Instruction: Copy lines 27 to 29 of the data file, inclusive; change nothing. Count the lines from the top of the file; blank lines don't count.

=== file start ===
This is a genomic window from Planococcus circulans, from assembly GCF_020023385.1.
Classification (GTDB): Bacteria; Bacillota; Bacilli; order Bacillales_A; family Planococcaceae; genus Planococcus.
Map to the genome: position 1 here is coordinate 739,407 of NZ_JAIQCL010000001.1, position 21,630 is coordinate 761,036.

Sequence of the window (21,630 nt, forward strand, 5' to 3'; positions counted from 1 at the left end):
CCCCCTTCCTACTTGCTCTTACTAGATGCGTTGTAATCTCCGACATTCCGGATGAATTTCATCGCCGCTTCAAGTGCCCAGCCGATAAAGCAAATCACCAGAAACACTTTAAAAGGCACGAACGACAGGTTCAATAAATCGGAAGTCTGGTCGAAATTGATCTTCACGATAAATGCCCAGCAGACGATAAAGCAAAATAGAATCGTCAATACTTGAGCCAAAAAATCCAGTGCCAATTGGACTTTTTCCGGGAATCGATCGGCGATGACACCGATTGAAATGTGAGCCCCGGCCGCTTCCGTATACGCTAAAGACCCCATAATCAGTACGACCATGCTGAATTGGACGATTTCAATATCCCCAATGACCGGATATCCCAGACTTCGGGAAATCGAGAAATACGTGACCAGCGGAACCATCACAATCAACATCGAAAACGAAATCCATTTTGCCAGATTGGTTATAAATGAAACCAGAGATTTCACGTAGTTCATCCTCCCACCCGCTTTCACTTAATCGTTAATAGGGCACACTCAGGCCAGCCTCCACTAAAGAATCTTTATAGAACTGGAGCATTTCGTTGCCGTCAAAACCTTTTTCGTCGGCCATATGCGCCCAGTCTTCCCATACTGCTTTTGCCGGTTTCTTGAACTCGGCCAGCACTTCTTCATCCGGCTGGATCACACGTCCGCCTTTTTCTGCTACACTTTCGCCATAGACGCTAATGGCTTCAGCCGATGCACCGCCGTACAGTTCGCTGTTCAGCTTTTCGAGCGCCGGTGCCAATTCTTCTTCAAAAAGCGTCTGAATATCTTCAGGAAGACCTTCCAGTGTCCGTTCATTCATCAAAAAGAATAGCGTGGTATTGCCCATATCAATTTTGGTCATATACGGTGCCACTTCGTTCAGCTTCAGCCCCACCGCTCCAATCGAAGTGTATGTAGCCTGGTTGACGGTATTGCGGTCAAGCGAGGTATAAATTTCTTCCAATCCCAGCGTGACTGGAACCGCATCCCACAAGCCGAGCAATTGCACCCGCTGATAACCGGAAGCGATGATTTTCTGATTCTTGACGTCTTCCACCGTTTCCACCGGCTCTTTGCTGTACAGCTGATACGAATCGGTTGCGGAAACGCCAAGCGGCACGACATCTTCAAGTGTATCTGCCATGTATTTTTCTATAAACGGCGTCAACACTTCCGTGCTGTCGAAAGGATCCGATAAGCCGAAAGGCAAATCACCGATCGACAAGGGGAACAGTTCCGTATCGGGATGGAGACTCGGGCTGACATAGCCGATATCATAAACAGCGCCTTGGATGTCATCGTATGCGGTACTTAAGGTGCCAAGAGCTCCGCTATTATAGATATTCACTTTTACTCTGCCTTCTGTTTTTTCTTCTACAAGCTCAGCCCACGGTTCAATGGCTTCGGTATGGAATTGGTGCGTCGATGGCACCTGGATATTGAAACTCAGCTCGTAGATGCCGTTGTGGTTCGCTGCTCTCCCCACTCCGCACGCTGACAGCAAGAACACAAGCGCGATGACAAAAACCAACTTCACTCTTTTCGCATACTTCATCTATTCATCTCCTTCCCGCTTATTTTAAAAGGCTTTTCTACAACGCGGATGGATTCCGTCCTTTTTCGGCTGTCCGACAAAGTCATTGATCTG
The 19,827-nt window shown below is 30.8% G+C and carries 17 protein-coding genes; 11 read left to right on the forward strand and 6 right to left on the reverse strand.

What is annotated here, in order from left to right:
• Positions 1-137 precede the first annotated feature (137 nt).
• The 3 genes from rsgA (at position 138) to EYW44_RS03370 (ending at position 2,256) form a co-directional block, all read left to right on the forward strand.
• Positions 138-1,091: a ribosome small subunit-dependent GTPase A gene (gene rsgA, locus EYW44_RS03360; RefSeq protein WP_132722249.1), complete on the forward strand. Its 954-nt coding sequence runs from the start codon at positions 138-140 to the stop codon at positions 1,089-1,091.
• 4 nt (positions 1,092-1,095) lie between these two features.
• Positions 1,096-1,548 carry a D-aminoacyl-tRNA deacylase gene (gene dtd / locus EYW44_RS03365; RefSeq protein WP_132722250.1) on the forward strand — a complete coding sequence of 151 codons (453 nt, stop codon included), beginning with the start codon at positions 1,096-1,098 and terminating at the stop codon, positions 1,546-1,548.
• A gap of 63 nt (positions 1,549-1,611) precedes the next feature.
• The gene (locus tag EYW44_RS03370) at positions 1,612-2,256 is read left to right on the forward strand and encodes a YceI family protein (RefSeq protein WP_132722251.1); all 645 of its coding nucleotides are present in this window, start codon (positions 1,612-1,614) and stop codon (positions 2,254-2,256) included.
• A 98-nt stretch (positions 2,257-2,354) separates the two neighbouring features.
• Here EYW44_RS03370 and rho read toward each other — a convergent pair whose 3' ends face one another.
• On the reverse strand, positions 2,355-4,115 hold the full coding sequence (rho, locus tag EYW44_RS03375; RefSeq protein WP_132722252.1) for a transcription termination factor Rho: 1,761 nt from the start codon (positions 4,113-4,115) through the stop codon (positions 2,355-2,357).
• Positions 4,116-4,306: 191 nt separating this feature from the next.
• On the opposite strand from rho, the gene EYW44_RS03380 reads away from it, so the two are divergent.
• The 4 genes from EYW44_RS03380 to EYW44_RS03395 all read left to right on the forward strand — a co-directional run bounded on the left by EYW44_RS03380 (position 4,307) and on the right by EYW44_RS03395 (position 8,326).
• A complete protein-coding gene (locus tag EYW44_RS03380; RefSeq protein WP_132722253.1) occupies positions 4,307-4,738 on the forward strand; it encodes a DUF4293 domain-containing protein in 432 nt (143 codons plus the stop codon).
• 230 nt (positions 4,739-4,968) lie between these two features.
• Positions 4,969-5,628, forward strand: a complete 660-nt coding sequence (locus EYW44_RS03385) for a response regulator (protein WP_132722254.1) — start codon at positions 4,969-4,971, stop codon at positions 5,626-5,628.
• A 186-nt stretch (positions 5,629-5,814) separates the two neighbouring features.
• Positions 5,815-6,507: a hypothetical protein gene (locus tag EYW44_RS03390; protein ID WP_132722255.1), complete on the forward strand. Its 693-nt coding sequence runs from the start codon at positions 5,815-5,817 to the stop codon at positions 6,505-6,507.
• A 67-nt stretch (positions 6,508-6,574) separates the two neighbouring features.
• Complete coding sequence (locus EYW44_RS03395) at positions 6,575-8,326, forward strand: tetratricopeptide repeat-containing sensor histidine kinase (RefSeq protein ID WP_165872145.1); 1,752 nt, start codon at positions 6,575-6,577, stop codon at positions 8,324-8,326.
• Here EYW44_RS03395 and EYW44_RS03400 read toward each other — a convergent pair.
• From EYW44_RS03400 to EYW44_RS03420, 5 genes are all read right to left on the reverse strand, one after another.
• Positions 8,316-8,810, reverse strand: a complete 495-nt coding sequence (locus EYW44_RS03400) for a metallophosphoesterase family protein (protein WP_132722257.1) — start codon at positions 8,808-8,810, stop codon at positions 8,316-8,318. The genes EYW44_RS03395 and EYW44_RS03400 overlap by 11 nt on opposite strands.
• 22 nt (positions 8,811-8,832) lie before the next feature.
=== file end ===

• Complete coding sequence (locus EYW44_RS03395) at positions 6,575-8,326, forward strand: tetratricopeptide repeat-containing sensor histidine kinase (RefSeq protein ID WP_165872145.1); 1,752 nt, start codon at positions 6,575-6,577, stop codon at positions 8,324-8,326.
• Here EYW44_RS03395 and EYW44_RS03400 read toward each other — a convergent pair.
• From EYW44_RS03400 to EYW44_RS03420, 5 genes are all read right to left on the reverse strand, one after another.